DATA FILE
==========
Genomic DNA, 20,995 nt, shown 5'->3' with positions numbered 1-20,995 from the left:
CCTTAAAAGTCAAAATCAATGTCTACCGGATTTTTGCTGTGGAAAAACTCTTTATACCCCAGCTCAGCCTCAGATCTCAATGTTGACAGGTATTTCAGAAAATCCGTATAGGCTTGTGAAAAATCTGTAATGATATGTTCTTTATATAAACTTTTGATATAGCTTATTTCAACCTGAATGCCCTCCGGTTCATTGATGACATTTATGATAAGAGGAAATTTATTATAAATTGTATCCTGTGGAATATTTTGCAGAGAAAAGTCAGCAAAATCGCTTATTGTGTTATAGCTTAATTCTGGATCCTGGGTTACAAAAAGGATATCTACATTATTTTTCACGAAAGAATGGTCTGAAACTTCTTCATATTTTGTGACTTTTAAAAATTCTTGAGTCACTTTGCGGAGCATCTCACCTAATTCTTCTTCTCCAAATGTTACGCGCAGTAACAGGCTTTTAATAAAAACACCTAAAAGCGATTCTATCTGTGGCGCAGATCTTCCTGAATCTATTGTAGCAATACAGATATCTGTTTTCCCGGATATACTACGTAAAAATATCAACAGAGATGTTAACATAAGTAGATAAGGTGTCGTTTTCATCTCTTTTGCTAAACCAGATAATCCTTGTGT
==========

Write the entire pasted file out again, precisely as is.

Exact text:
Genomic DNA, 20,995 nt, shown 5'->3' with positions numbered 1-20,995 from the left:
CCTTAAAAGTCAAAATCAATGTCTACCGGATTTTTGCTGTGGAAAAACTCTTTATACCCCAGCTCAGCCTCAGATCTCAATGTTGACAGGTATTTCAGAAAATCCGTATAGGCTTGTGAAAAATCTGTAATGATATGTTCTTTATATAAACTTTTGATATAGCTTATTTCAACCTGAATGCCCTCCGGTTCATTGATGACATTTATGATAAGAGGAAATTTATTATAAATTGTATCCTGTGGAATATTTTGCAGAGAAAAGTCAGCAAAATCGCTTATTGTGTTATAGCTTAATTCTGGATCCTGGGTTACAAAAAGGATATCTACATTATTTTTCACGAAAGAATGGTCTGAAACTTCTTCATATTTTGTGACTTTTAAAAATTCTTGAGTCACTTTGCGGAGCATCTCACCTAATTCTTCTTCTCCAAATGTTACGCGCAGTAACAGGCTTTTAATAAAAACACCTAAAAGCGATTCTATCTGTGGCGCAGATCTTCCTGAATCTATTGTAGCAATACAGATATCTGTTTTCCCGGATATACTACGTAAAAATATCAACAGAGATGTTAACATAAGTAGATAAGGTGTCGTTTTCATCTCTTTTGCTAAACCAGATAATCCTTGTGT